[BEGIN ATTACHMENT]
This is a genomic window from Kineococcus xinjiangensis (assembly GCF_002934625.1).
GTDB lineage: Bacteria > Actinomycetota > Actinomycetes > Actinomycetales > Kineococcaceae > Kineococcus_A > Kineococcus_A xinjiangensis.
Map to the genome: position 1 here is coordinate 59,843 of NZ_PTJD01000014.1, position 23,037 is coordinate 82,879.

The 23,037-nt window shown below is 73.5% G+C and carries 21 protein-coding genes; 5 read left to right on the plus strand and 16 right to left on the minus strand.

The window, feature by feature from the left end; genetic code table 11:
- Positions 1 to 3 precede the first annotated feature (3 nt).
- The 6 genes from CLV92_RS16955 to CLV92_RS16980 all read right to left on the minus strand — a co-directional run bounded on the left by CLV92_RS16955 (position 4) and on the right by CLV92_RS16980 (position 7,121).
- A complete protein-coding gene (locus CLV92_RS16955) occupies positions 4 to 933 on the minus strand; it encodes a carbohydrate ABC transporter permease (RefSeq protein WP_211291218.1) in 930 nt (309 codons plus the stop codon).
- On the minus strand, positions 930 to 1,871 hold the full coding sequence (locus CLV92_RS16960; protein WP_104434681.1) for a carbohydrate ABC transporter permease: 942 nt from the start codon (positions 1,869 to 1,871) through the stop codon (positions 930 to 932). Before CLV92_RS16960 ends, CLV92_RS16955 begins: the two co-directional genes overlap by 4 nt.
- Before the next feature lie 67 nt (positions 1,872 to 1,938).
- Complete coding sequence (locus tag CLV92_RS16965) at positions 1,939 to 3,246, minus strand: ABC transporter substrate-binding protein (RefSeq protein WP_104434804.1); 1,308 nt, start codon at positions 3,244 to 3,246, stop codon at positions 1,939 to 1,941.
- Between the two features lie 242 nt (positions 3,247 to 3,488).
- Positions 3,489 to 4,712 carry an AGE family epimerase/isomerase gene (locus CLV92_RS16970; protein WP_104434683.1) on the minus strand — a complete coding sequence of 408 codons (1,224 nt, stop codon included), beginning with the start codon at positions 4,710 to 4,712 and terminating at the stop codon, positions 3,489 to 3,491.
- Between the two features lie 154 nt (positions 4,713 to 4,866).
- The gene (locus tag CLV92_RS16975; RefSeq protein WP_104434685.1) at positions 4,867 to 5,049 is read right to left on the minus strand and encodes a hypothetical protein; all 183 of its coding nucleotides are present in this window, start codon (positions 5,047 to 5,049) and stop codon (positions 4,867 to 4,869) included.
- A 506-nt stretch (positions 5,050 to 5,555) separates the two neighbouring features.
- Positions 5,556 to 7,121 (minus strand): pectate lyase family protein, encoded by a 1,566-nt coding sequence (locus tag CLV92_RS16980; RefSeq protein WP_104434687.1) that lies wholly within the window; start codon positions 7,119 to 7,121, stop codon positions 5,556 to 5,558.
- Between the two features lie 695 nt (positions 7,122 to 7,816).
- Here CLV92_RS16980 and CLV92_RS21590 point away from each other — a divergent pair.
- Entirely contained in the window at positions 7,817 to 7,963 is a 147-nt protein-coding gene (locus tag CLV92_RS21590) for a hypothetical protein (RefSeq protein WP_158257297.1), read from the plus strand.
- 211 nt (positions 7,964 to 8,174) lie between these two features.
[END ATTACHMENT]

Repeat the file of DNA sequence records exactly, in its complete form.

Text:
This is a genomic window from Kineococcus xinjiangensis (assembly GCF_002934625.1).
GTDB lineage: Bacteria > Actinomycetota > Actinomycetes > Actinomycetales > Kineococcaceae > Kineococcus_A > Kineococcus_A xinjiangensis.
Map to the genome: position 1 here is coordinate 59,843 of NZ_PTJD01000014.1, position 23,037 is coordinate 82,879.

The 23,037-nt window shown below is 73.5% G+C and carries 21 protein-coding genes; 5 read left to right on the plus strand and 16 right to left on the minus strand.

The window, feature by feature from the left end; genetic code table 11:
- Positions 1 to 3 precede the first annotated feature (3 nt).
- The 6 genes from CLV92_RS16955 to CLV92_RS16980 all read right to left on the minus strand — a co-directional run bounded on the left by CLV92_RS16955 (position 4) and on the right by CLV92_RS16980 (position 7,121).
- A complete protein-coding gene (locus CLV92_RS16955) occupies positions 4 to 933 on the minus strand; it encodes a carbohydrate ABC transporter permease (RefSeq protein WP_211291218.1) in 930 nt (309 codons plus the stop codon).
- On the minus strand, positions 930 to 1,871 hold the full coding sequence (locus CLV92_RS16960; protein WP_104434681.1) for a carbohydrate ABC transporter permease: 942 nt from the start codon (positions 1,869 to 1,871) through the stop codon (positions 930 to 932). Before CLV92_RS16960 ends, CLV92_RS16955 begins: the two co-directional genes overlap by 4 nt.
- Before the next feature lie 67 nt (positions 1,872 to 1,938).
- Complete coding sequence (locus tag CLV92_RS16965) at positions 1,939 to 3,246, minus strand: ABC transporter substrate-binding protein (RefSeq protein WP_104434804.1); 1,308 nt, start codon at positions 3,244 to 3,246, stop codon at positions 1,939 to 1,941.
- Between the two features lie 242 nt (positions 3,247 to 3,488).
- Positions 3,489 to 4,712 carry an AGE family epimerase/isomerase gene (locus CLV92_RS16970; protein WP_104434683.1) on the minus strand — a complete coding sequence of 408 codons (1,224 nt, stop codon included), beginning with the start codon at positions 4,710 to 4,712 and terminating at the stop codon, positions 3,489 to 3,491.
- Between the two features lie 154 nt (positions 4,713 to 4,866).
- The gene (locus tag CLV92_RS16975; RefSeq protein WP_104434685.1) at positions 4,867 to 5,049 is read right to left on the minus strand and encodes a hypothetical protein; all 183 of its coding nucleotides are present in this window, start codon (positions 5,047 to 5,049) and stop codon (positions 4,867 to 4,869) included.
- A 506-nt stretch (positions 5,050 to 5,555) separates the two neighbouring features.
- Positions 5,556 to 7,121 (minus strand): pectate lyase family protein, encoded by a 1,566-nt coding sequence (locus tag CLV92_RS16980; RefSeq protein WP_104434687.1) that lies wholly within the window; start codon positions 7,119 to 7,121, stop codon positions 5,556 to 5,558.
- Between the two features lie 695 nt (positions 7,122 to 7,816).
- Here CLV92_RS16980 and CLV92_RS21590 point away from each other — a divergent pair.
- Entirely contained in the window at positions 7,817 to 7,963 is a 147-nt protein-coding gene (locus tag CLV92_RS21590) for a hypothetical protein (RefSeq protein WP_158257297.1), read from the plus strand.
- 211 nt (positions 7,964 to 8,174) lie between these two features.